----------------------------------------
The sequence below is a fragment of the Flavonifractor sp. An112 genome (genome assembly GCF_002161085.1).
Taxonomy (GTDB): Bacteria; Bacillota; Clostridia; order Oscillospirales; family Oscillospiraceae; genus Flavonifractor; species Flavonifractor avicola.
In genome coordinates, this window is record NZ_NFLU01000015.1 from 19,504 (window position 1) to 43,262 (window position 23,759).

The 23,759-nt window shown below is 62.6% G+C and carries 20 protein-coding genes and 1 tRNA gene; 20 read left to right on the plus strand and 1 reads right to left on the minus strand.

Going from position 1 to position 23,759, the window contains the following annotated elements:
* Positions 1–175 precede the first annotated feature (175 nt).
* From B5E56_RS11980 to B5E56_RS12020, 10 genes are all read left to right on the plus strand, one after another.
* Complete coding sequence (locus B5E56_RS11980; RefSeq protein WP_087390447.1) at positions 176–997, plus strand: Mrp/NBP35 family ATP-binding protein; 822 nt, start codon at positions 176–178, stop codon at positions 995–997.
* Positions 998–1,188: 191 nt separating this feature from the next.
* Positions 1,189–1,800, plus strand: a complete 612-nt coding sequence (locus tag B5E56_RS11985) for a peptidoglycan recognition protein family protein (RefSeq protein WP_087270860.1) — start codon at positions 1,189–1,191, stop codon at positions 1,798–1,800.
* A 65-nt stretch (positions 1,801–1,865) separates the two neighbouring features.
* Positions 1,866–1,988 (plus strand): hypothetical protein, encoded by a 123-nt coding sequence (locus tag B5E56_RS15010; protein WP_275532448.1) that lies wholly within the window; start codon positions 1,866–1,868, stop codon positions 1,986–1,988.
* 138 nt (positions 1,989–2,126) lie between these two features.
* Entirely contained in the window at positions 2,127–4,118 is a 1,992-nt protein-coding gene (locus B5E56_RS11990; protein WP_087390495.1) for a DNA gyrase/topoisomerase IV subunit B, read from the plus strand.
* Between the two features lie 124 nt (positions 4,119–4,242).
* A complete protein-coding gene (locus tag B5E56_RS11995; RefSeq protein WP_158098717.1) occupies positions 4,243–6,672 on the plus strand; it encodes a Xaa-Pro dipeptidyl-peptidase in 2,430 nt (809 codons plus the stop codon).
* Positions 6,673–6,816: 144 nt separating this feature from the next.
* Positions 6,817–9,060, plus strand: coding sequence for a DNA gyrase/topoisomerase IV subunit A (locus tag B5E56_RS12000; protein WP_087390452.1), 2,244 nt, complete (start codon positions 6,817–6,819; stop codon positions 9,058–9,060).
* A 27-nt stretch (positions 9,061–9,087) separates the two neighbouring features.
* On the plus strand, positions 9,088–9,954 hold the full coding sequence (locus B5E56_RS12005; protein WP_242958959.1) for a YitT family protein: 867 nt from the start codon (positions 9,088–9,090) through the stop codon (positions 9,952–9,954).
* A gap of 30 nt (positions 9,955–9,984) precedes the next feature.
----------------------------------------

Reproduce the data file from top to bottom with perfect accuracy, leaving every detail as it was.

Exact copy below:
The sequence below is a fragment of the Flavonifractor sp. An112 genome (genome assembly GCF_002161085.1).
Taxonomy (GTDB): Bacteria; Bacillota; Clostridia; order Oscillospirales; family Oscillospiraceae; genus Flavonifractor; species Flavonifractor avicola.
In genome coordinates, this window is record NZ_NFLU01000015.1 from 19,504 (window position 1) to 43,262 (window position 23,759).

The 23,759-nt window shown below is 62.6% G+C and carries 20 protein-coding genes and 1 tRNA gene; 20 read left to right on the plus strand and 1 reads right to left on the minus strand.

Going from position 1 to position 23,759, the window contains the following annotated elements:
* Positions 1–175 precede the first annotated feature (175 nt).
* From B5E56_RS11980 to B5E56_RS12020, 10 genes are all read left to right on the plus strand, one after another.
* Complete coding sequence (locus B5E56_RS11980; RefSeq protein WP_087390447.1) at positions 176–997, plus strand: Mrp/NBP35 family ATP-binding protein; 822 nt, start codon at positions 176–178, stop codon at positions 995–997.
* Positions 998–1,188: 191 nt separating this feature from the next.
* Positions 1,189–1,800, plus strand: a complete 612-nt coding sequence (locus tag B5E56_RS11985) for a peptidoglycan recognition protein family protein (RefSeq protein WP_087270860.1) — start codon at positions 1,189–1,191, stop codon at positions 1,798–1,800.
* A 65-nt stretch (positions 1,801–1,865) separates the two neighbouring features.
* Positions 1,866–1,988 (plus strand): hypothetical protein, encoded by a 123-nt coding sequence (locus tag B5E56_RS15010; protein WP_275532448.1) that lies wholly within the window; start codon positions 1,866–1,868, stop codon positions 1,986–1,988.
* 138 nt (positions 1,989–2,126) lie between these two features.
* Entirely contained in the window at positions 2,127–4,118 is a 1,992-nt protein-coding gene (locus B5E56_RS11990; protein WP_087390495.1) for a DNA gyrase/topoisomerase IV subunit B, read from the plus strand.
* Between the two features lie 124 nt (positions 4,119–4,242).
* A complete protein-coding gene (locus tag B5E56_RS11995; RefSeq protein WP_158098717.1) occupies positions 4,243–6,672 on the plus strand; it encodes a Xaa-Pro dipeptidyl-peptidase in 2,430 nt (809 codons plus the stop codon).
* Positions 6,673–6,816: 144 nt separating this feature from the next.
* Positions 6,817–9,060, plus strand: coding sequence for a DNA gyrase/topoisomerase IV subunit A (locus tag B5E56_RS12000; protein WP_087390452.1), 2,244 nt, complete (start codon positions 6,817–6,819; stop codon positions 9,058–9,060).
* A 27-nt stretch (positions 9,061–9,087) separates the two neighbouring features.
* On the plus strand, positions 9,088–9,954 hold the full coding sequence (locus B5E56_RS12005; protein WP_242958959.1) for a YitT family protein: 867 nt from the start codon (positions 9,088–9,090) through the stop codon (positions 9,952–9,954).
* A gap of 30 nt (positions 9,955–9,984) precedes the next feature.